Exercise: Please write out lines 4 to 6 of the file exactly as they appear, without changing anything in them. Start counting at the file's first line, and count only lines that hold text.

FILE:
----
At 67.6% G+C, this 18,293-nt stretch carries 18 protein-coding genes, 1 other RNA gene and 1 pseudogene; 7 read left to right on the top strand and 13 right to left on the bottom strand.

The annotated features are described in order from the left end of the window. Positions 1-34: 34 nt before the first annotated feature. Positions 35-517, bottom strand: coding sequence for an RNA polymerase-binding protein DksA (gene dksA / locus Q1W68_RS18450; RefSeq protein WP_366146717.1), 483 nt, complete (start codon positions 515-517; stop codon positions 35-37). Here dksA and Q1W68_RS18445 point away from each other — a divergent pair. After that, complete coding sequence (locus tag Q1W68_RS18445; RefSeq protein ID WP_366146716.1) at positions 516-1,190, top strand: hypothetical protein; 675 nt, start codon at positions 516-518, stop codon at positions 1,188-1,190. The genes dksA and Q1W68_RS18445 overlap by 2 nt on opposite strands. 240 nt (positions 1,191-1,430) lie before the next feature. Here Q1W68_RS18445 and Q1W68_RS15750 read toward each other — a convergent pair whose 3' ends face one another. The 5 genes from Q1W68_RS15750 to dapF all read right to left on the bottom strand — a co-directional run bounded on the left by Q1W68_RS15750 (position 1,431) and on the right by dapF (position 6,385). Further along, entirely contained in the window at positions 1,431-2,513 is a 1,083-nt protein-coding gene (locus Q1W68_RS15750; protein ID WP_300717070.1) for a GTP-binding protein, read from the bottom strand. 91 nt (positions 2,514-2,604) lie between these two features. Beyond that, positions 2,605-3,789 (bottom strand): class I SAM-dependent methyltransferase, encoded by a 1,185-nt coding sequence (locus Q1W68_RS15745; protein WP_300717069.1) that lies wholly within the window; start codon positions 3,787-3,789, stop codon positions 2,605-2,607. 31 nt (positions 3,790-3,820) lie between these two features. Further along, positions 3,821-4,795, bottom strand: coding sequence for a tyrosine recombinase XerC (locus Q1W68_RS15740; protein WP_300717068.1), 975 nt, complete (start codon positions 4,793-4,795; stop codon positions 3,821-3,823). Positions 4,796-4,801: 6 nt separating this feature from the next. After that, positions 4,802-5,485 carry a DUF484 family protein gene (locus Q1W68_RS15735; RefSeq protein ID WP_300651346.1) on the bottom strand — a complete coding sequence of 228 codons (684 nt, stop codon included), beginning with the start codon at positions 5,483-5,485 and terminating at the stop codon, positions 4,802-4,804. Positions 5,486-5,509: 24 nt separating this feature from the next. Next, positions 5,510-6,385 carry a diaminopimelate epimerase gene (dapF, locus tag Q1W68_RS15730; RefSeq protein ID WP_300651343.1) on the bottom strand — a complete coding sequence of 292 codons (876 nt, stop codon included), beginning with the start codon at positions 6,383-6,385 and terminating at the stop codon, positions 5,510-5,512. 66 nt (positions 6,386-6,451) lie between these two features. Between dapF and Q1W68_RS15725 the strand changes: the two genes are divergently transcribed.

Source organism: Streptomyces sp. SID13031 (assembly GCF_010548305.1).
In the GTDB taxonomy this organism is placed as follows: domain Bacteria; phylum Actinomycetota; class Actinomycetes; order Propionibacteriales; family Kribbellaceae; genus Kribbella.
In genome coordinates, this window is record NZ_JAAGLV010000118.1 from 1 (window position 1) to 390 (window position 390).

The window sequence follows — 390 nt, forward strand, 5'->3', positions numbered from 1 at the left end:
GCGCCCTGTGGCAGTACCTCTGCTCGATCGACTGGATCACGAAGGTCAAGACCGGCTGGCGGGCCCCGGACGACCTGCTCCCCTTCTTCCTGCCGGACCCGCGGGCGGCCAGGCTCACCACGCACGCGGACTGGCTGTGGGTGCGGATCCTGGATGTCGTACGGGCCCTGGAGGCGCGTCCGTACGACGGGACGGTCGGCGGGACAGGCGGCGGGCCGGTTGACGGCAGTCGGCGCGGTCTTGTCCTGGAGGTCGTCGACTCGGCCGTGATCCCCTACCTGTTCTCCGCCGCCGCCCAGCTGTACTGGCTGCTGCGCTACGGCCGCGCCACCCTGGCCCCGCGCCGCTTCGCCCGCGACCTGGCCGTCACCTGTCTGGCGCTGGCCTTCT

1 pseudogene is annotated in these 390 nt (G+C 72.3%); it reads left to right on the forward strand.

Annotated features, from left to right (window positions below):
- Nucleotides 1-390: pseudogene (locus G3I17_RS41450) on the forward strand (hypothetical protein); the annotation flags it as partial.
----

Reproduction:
In the GTDB taxonomy this organism is placed as follows: domain Bacteria; phylum Actinomycetota; class Actinomycetes; order Propionibacteriales; family Kribbellaceae; genus Kribbella.
In genome coordinates, this window is record NZ_JAAGLV010000118.1 from 1 (window position 1) to 390 (window position 390).

The window sequence follows — 390 nt, forward strand, 5'->3', positions numbered from 1 at the left end: